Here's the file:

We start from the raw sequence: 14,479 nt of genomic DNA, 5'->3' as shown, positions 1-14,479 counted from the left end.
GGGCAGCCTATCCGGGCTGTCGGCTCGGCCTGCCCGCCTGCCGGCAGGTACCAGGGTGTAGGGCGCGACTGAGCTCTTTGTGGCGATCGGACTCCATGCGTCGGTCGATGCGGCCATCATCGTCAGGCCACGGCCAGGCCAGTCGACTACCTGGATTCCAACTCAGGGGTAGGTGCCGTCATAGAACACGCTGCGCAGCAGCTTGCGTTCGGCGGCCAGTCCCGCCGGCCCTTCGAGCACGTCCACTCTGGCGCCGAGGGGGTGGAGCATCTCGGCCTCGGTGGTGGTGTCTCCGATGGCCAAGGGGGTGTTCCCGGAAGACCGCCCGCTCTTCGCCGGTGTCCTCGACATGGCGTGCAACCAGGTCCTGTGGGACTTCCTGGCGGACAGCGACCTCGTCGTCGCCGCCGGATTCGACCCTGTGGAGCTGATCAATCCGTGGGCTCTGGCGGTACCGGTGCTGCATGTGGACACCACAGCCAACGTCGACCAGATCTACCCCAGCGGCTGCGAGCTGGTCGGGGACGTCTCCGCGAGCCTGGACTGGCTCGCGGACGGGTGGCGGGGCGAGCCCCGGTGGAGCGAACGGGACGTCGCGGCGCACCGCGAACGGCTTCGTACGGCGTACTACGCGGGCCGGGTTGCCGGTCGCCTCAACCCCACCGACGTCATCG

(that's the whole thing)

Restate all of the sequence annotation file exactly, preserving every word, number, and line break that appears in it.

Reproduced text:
We start from the raw sequence: 14,479 nt of genomic DNA, 5'->3' as shown, positions 1-14,479 counted from the left end.
GGGCAGCCTATCCGGGCTGTCGGCTCGGCCTGCCCGCCTGCCGGCAGGTACCAGGGTGTAGGGCGCGACTGAGCTCTTTGTGGCGATCGGACTCCATGCGTCGGTCGATGCGGCCATCATCGTCAGGCCACGGCCAGGCCAGTCGACTACCTGGATTCCAACTCAGGGGTAGGTGCCGTCATAGAACACGCTGCGCAGCAGCTTGCGTTCGGCGGCCAGTCCCGCCGGCCCTTCGAGCACGTCCACTCTGGCGCCGAGGGGGTGGAGCATCTCGGCCTCGGTGGTGGTGTCTCCGATGGCCAAGGGGGTGTTCCCGGAAGACCGCCCGCTCTTCGCCGGTGTCCTCGACATGGCGTGCAACCAGGTCCTGTGGGACTTCCTGGCGGACAGCGACCTCGTCGTCGCCGCCGGATTCGACCCTGTGGAGCTGATCAATCCGTGGGCTCTGGCGGTACCGGTGCTGCATGTGGACACCACAGCCAACGTCGACCAGATCTACCCCAGCGGCTGCGAGCTGGTCGGGGACGTCTCCGCGAGCCTGGACTGGCTCGCGGACGGGTGGCGGGGCGAGCCCCGGTGGAGCGAACGGGACGTCGCGGCGCACCGCGAACGGCTTCGTACGGCGTACTACGCGGGCCGGGTTGCCGGTCGCCTCAACCCCACCGACGTCATCG